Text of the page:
When my good-natured husband Ben and I show up, MovNat trainer Skye Nacel and his partner Megan Walsh, along with MovNat intern Hopi Kennedy, have already been warming up in the woods and mapping out a fun route for our morning ramble through Hendricks Park.
“You guys are already dirty,” I say, wondering what I’ve gotten Ben and myself into.
“That’s part of the fun!” Nacel replies.
And we’re off, engaging in a training session to improve our mobility, stability, balance and focus while getting in touch with nature.
“We’re building from the ground up,” Nacel says as we begin some gentle warm-ups on the tables in the park’s picnic shelter. “Take a look around.”
It’s cold and damp on this spring Saturday, but Nacel reassures us that the weather will make us want to move around.
And looking above me at the trees, I realize how infrequently I really look at anything besides a computer screen these days.
“MovNat is a movement education system based upon universal human principles and physical skill acquisition for all levels of fitness,” Nacel says. “It’s about becoming more physically skillful and aware of ourselves, our surroundings and others around us, so we can survive and thrive in life no matter where or what we are doing.”
We settle into stretches in different positions, each one designed to integrate the interconnected systems of the body.
It feels pretty darn good just to slow down.
MovNat founder Erwan Le Corre describes the practice as “a school of physical competence for practical performance.”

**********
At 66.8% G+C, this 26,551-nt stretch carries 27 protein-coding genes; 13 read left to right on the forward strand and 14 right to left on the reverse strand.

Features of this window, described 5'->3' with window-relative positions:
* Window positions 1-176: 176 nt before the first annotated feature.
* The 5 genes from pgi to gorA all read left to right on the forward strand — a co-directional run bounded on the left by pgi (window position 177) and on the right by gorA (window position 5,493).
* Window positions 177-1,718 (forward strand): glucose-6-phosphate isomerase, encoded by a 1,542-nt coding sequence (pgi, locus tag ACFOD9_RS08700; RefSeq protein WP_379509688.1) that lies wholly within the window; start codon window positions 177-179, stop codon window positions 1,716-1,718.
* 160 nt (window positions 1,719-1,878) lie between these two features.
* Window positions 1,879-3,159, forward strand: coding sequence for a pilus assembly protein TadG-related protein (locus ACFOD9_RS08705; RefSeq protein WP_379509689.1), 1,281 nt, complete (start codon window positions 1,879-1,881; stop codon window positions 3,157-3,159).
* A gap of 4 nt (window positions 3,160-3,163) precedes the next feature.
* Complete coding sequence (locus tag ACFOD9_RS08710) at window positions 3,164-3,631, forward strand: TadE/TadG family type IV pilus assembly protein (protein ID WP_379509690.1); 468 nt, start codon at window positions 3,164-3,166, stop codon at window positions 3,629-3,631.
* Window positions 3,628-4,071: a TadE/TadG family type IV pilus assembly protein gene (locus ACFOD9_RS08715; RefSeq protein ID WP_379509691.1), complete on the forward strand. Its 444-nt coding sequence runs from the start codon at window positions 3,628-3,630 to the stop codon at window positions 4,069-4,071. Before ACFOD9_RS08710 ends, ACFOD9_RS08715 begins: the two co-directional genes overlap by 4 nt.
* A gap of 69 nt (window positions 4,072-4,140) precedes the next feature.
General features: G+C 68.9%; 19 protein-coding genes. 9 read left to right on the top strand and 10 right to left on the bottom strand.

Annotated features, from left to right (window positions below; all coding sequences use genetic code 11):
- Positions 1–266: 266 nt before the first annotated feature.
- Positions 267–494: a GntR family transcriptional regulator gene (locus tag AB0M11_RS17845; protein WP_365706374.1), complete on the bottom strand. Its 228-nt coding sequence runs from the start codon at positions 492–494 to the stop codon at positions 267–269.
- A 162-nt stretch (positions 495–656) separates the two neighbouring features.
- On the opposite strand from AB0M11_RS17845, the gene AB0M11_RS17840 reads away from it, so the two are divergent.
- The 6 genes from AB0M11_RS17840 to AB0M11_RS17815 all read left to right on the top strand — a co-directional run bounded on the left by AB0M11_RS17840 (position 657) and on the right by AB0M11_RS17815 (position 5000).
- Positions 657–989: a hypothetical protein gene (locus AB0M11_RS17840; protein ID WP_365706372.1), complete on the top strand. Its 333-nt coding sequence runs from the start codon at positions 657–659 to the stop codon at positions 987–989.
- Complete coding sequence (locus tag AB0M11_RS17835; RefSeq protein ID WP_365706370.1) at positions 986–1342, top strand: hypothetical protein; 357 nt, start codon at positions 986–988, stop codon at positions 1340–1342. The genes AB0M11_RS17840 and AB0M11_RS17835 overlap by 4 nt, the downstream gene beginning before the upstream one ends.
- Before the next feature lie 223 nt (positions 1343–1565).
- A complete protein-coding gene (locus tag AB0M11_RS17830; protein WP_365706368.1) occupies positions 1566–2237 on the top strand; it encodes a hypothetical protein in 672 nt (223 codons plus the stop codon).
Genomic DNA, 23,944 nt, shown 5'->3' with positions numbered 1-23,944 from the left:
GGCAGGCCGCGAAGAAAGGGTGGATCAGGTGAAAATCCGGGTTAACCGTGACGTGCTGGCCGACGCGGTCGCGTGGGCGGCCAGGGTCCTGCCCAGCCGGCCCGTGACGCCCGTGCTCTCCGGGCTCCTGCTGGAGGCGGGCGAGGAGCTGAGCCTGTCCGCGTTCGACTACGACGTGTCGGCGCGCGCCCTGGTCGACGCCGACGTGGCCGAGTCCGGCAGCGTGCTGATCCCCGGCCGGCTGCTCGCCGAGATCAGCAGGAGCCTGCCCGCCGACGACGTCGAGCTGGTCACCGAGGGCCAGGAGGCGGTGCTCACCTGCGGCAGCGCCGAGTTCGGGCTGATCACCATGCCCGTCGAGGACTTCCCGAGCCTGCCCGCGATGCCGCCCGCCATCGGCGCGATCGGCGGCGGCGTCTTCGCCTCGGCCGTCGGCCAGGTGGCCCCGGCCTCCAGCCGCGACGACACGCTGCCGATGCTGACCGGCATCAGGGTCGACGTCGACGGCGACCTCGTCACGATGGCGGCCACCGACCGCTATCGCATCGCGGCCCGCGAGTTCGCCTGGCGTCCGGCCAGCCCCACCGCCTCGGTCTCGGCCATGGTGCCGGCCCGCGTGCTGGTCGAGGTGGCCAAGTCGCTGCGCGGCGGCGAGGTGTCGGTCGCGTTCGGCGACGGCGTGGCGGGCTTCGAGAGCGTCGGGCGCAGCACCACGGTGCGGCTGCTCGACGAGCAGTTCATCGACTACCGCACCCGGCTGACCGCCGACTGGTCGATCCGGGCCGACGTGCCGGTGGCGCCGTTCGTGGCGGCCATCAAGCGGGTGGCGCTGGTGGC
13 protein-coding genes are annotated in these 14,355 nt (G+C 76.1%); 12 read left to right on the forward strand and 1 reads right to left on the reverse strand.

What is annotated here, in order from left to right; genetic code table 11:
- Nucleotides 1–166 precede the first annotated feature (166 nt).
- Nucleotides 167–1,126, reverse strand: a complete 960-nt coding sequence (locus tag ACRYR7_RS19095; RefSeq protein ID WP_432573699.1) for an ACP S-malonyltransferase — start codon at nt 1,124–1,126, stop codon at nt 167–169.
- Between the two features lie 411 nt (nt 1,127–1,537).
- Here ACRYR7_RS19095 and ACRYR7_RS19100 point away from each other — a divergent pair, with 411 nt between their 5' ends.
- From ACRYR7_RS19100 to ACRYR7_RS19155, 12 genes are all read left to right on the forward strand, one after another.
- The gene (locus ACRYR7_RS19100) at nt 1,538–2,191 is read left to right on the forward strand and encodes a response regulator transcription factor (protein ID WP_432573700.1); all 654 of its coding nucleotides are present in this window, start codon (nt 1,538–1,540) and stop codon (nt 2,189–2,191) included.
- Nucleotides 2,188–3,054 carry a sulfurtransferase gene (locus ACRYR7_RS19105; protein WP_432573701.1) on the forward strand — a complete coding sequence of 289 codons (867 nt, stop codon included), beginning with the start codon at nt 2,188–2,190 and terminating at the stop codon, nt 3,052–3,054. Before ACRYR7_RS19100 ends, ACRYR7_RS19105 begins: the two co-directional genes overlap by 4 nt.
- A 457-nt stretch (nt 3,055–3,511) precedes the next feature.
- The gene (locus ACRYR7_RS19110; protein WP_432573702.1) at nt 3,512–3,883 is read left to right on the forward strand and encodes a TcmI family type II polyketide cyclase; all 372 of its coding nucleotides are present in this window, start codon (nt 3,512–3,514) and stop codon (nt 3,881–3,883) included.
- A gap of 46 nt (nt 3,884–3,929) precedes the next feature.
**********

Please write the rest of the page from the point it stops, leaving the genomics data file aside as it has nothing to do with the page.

The idea is to bring physical conditioning and skills together under the umbrella of natural movement.
“It’s about tuning into your environment,” Nacel says.
After seated warm-ups, we’re stepping up and over the massive picnic tables, building some cardio heat. The day that felt too chilly 10 minutes before now feels perfect.
Next, Nacel asks us each to practice walking across a log, probing with our lead foot, to avoid slips and falls.
“MovNat can be adapted to all levels with a full range of regressions and progressions,” Nacel says. “We use volume, intensity and complexity as a guide to evenly match participants’ current physical state with the appropriate demand.”
Then we practice contralateral patterning, first in low, balancing positions, and then flipping to try this on all fours, like big quadrupeds.
And then we’re off, alternating crawling along the forest path with short bursts of running.
I mostly hate running, but this running felt great. And the vantage point of crawling on the forest floor was trippy and amazing. You all should try it.
In our forward-facing, screen-dependent DoughBotTM (I just coined that word, and trademarked it) culture, it’s so easy to just binge another episode on Netflix. Even if we exercise, we don’t have much opportunity to use our bodies in new ways, so when we do, many of us get injured.
“Learning about functional movement helped me to care for my mom when she was in a wheelchair,” Kennedy says.
Adds Walsh, “As a nurse, I see so many people in the caring professions who get hurt, because they don’t know how to move safely. They get injured doing their jobs.”
Limbered up and feeling good, it’s log-carrying time.
Nacel instructs us to move into a deep squat. He shows us the holds to bring a six-foot log to a rest position, to chest height and even to one shoulder. These movements feel comfortable and safe. My body’s working, but I don’t feel nervous or unstable. We got here through a conscientious warm-up, some skill building and thoughtful direction.
MovNat can be practiced indoors and is perfect for all ages. I highly recommend the forest. It’s an invitation to nature, to get a little weird and to have a lot of fun.
Learn more about MovNat in the greater Eugene and Corvallis areas by visiting Skye Nacel’s website, mocean365action.com.